Meditating on Scriptures helps us move the precepts of the Bible from head to heart. Meditation is seeking the richness of God's Word by being still as we reflect on the greater possibilities of meaning and application without violating the intended meaning of the text.
DISCUSSION QUESTIONS FOR SHEPHERD GROUPS
- What was one thing from this sermon you found particularly insightful, helpful or difficult to grasp?
- What tends to come to mind when you think of "meditation"? How is that similar or different to meditation from a biblical perspective?
- Read and discuss Psalm 1. What does this chapter tell or infer about the nature of man? What do you observe about who God is? What does Psalm 1 tell us about mediation and the Word of God?
What are some benefits of meditating on Scripture? How have you personally experienced some of those benefits?
What is the difference between studying Scripture and meditating on Scripture? Are both necessary? Why or why not?
- Pastor Mike defines mediation as "seeking the richness of God's Word by being still as you reflect on the greater possibilities of meaning and application without violating the intended meaning of the text." What does it mean to violate the intended meaning of a text? How can we avoid that?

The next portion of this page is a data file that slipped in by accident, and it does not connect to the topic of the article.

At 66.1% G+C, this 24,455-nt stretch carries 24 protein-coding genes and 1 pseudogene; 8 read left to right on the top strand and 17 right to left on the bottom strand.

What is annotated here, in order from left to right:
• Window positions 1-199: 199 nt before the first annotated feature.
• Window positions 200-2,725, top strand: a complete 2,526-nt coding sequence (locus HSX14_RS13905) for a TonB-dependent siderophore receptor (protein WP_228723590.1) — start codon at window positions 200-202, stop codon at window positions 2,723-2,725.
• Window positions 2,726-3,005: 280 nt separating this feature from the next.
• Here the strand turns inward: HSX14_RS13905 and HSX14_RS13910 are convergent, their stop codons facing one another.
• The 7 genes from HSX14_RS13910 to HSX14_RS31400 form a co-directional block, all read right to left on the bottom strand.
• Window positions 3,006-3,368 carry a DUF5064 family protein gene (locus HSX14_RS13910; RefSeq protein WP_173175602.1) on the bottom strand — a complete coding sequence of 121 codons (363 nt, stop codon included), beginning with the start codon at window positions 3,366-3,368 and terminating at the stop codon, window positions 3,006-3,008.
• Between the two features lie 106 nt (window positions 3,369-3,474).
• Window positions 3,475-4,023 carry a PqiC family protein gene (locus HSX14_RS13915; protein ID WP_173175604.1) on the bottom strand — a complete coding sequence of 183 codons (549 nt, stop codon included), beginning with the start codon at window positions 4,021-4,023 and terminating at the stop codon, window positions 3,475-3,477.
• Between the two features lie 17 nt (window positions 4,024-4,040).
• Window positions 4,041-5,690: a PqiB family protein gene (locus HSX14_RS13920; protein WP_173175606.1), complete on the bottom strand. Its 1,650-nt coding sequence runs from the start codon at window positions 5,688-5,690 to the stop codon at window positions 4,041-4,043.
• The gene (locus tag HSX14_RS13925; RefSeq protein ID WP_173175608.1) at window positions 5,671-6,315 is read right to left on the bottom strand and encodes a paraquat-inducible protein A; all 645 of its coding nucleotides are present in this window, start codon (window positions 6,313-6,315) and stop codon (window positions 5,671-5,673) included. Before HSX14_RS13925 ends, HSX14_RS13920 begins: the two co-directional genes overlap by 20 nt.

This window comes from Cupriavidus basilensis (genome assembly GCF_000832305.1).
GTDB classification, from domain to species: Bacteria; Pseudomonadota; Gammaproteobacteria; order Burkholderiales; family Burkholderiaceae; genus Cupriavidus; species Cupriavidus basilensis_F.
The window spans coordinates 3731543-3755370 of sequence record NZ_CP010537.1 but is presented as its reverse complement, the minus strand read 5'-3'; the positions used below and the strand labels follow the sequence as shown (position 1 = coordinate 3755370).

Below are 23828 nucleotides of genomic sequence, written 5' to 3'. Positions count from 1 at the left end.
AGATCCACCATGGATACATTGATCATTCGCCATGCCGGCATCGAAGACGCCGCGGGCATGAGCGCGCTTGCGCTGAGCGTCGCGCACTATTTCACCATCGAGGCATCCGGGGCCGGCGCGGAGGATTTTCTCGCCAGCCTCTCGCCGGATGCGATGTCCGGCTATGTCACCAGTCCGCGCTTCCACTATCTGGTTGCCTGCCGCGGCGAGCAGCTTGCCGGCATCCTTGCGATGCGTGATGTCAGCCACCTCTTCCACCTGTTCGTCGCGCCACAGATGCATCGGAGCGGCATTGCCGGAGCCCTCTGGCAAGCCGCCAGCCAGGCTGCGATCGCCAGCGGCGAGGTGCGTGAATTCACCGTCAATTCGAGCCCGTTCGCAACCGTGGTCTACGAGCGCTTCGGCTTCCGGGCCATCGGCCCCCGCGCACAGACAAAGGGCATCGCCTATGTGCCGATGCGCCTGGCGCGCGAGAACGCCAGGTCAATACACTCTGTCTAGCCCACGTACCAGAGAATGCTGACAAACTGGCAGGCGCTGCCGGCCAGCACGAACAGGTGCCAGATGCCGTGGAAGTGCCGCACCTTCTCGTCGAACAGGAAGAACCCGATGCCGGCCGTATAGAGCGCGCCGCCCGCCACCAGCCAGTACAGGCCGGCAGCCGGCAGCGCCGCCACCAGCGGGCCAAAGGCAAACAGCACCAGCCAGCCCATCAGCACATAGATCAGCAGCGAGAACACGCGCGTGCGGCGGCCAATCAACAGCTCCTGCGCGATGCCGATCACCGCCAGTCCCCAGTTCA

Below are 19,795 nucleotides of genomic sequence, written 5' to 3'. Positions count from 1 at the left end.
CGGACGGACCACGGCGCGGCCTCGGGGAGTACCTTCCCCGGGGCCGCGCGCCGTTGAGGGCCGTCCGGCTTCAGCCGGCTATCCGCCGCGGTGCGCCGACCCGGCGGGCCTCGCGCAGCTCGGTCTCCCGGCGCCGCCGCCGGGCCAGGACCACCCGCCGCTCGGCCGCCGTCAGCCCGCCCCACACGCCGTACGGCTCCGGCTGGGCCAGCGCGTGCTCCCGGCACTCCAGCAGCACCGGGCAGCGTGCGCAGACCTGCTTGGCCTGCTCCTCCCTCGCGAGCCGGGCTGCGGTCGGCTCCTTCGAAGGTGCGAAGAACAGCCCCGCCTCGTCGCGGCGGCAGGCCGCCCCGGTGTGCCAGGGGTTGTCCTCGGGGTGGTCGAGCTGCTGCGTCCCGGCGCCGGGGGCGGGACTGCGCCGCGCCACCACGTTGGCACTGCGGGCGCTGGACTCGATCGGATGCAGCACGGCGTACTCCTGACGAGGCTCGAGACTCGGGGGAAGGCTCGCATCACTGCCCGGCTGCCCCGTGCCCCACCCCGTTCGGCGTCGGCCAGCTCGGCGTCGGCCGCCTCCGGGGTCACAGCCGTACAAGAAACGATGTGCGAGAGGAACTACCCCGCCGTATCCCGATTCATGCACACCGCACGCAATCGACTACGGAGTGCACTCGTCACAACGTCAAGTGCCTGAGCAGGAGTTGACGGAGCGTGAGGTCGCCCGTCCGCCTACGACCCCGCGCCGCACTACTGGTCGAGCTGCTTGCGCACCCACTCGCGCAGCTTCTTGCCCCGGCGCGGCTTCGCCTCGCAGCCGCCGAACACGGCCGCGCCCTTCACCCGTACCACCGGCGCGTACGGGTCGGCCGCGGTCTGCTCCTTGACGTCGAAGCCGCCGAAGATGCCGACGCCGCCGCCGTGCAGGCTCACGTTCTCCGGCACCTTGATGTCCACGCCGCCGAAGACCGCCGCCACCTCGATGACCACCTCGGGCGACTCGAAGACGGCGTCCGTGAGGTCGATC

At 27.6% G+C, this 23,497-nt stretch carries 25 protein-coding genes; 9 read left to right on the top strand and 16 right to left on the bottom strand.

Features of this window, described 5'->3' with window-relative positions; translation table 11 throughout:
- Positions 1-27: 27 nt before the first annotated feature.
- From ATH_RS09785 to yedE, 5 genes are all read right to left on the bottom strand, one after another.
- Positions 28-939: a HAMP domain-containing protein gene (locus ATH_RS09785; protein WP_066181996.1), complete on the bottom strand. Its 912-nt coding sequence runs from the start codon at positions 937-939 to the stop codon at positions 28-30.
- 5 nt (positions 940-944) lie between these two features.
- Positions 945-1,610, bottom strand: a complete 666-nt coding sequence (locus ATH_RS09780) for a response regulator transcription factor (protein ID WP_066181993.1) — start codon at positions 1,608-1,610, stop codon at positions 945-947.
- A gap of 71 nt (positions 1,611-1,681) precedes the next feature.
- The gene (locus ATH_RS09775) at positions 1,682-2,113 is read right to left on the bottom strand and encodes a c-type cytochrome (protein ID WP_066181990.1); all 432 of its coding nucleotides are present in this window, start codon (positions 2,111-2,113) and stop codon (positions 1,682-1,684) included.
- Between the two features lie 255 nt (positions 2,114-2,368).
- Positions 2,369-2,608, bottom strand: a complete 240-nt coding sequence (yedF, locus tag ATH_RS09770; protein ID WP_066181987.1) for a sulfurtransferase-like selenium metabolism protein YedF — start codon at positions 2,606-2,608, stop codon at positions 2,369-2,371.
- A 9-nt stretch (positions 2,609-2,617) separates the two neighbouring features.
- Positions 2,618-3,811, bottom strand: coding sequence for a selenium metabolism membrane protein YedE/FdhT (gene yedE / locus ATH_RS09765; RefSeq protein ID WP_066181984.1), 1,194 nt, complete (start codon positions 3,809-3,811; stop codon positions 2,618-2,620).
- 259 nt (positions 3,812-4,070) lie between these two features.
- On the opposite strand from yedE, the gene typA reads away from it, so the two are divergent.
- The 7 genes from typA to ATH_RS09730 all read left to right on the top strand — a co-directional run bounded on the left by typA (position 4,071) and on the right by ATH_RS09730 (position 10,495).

- Look over the account of David & Goliath in 1 Samuel 17. As Pastor Mike shared from his own meditations, what insights were fresh for you from this well-known account? How is this account pointing us to Jesus?
- What practical steps can you take to incorporate meditation as a regular discipline in your walk?
- Pick a portion of Scripture to meditate on as a group. Spend the next week or so reading and meditating on those verses. Take some time to share any below-the-surface insights with each other the next time your group meets.